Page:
This post is for anyone who is in charge of a construction project schedule. Whether you are a Project Management firm, General Prime Contractor, or the building Owner.
A detailed and highly thought-out project schedule can take you from a project where trades are tripping over themselves to get work done, tempers are flaring, and running behind schedule - to a smoothly run and orchestrated project that gets done on-time. The project schedule is your road-map that helps you navigate your way through today’s complex projects.
The industry standard for mapping out and keeping track of today's complex projects is the Gantt chart. While this type of scheduling platform may be a little confusing at first, once you understand the basics it can be quite useful in ensuring your project stays on-schedule and you don't run into any surprises in the project delivery!
As commissioning providers, we get to see a wide variety of designs, construction delivery types, and construction management methods. This is great because we get to be exposed to different ideas and styles and get to see what works and what doesn’t! One of the things that we see that causes frequent problems for a project is a poorly detailed and tracked project schedule.
Some things we have seen as a result of poor project scheduling/planning:
I was on a project early in my career where a freshly epoxied gymnasium floor was ruined because the testing, adjusting, and balancing took place the day after the gym floor was epoxied. The gym ductwork was installed within the roof joist space. When the Balancer was ramping up the air handling unit, the diffusers blew across these roof joists and blew dust that had settled on the joists during the hardwood floor sanding process down onto the uncured epoxy! This is something that no one thought twice about but looking back had us all kicking ourselves! It was truely one of those "huh" moments.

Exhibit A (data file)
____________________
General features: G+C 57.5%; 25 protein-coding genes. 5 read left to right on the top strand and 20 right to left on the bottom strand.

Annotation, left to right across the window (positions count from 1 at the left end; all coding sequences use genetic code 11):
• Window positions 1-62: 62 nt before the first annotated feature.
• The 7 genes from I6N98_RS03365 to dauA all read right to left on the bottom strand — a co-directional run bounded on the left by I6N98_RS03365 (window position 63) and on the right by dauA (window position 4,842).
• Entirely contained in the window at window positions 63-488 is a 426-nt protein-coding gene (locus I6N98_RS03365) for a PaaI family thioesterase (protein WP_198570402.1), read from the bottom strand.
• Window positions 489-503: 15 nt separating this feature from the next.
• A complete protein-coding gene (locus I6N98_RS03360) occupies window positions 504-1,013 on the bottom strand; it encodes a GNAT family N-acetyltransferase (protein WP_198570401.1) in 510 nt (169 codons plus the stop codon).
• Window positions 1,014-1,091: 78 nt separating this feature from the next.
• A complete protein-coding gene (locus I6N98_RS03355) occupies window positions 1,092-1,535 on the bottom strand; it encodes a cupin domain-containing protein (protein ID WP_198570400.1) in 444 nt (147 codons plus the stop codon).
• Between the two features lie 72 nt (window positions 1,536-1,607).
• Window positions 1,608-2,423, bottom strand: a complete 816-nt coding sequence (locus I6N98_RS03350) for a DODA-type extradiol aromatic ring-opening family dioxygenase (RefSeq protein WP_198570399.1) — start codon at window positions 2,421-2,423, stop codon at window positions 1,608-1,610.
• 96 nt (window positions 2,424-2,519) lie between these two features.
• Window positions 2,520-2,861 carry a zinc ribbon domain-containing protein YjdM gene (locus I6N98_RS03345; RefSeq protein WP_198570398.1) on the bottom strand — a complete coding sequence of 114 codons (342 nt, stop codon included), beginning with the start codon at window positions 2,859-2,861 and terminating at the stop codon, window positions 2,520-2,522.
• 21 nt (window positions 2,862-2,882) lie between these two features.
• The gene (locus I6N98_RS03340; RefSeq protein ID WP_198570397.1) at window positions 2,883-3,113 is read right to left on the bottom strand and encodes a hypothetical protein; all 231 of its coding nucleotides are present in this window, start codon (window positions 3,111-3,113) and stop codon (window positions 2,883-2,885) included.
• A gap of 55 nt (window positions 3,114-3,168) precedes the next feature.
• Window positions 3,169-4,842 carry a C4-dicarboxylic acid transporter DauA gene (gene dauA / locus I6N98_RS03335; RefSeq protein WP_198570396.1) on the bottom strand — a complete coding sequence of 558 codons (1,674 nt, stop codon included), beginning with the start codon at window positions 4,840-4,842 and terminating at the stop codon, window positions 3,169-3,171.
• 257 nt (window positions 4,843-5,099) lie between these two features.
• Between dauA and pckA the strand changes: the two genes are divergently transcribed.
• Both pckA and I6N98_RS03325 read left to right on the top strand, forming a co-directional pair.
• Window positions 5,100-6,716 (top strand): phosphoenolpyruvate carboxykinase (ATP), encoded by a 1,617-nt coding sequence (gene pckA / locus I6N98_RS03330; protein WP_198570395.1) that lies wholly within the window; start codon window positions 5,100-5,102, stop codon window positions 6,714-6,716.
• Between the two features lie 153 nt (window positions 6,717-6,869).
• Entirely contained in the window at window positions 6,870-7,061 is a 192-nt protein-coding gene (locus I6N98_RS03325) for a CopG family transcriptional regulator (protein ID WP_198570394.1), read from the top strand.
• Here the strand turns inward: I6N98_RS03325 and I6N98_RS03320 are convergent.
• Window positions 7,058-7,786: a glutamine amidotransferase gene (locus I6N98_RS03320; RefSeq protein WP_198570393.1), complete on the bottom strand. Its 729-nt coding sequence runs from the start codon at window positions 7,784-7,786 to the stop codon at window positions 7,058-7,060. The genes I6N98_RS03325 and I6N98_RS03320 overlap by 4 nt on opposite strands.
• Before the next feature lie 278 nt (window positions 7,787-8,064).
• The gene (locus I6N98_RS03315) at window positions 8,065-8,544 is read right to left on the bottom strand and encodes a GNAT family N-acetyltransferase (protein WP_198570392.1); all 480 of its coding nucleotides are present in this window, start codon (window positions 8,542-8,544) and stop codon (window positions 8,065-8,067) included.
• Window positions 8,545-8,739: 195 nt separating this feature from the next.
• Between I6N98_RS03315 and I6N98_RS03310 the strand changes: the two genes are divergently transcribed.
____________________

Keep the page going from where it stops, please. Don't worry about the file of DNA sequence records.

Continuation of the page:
On several projects, the Temperature Controls Contractor was held up because the building network wasn’t completed.
I have seen the project schedules trying to schedule balancing when the Controls Contractor didn’t have control of the equipment yet.
Sometimes trades such as TAB and Temperature Controls aren’t even listed on the schedule! When do you think that work took place? You guessed it, after the Owner moved in and during the “warranty period”.
Delayed final power connections have held up other trades.
Today we will focus on the project schedule and some reoccurring omissions we have seen.
Below is a list of items to discuss with the project team which can affect other trades. This isn’t an all-inclusive list; however, it does contain some of the things we have seen on projects that have caused problems because they were either missing completely or weren’t fully scheduled and coordinated.
Building envelope milestones
Building final power
The final painting, cleaning, doors hung, etc.
Testing, Adjusting, and Balancing
Temperature Controls graphics, network tie in, testing
Commissioning functional testing (other commissioning tasks will be given to you and coordinated by the Commissioning Provider)
Building Owner furniture move-in
Building use start date – when will the Owner begin using the space?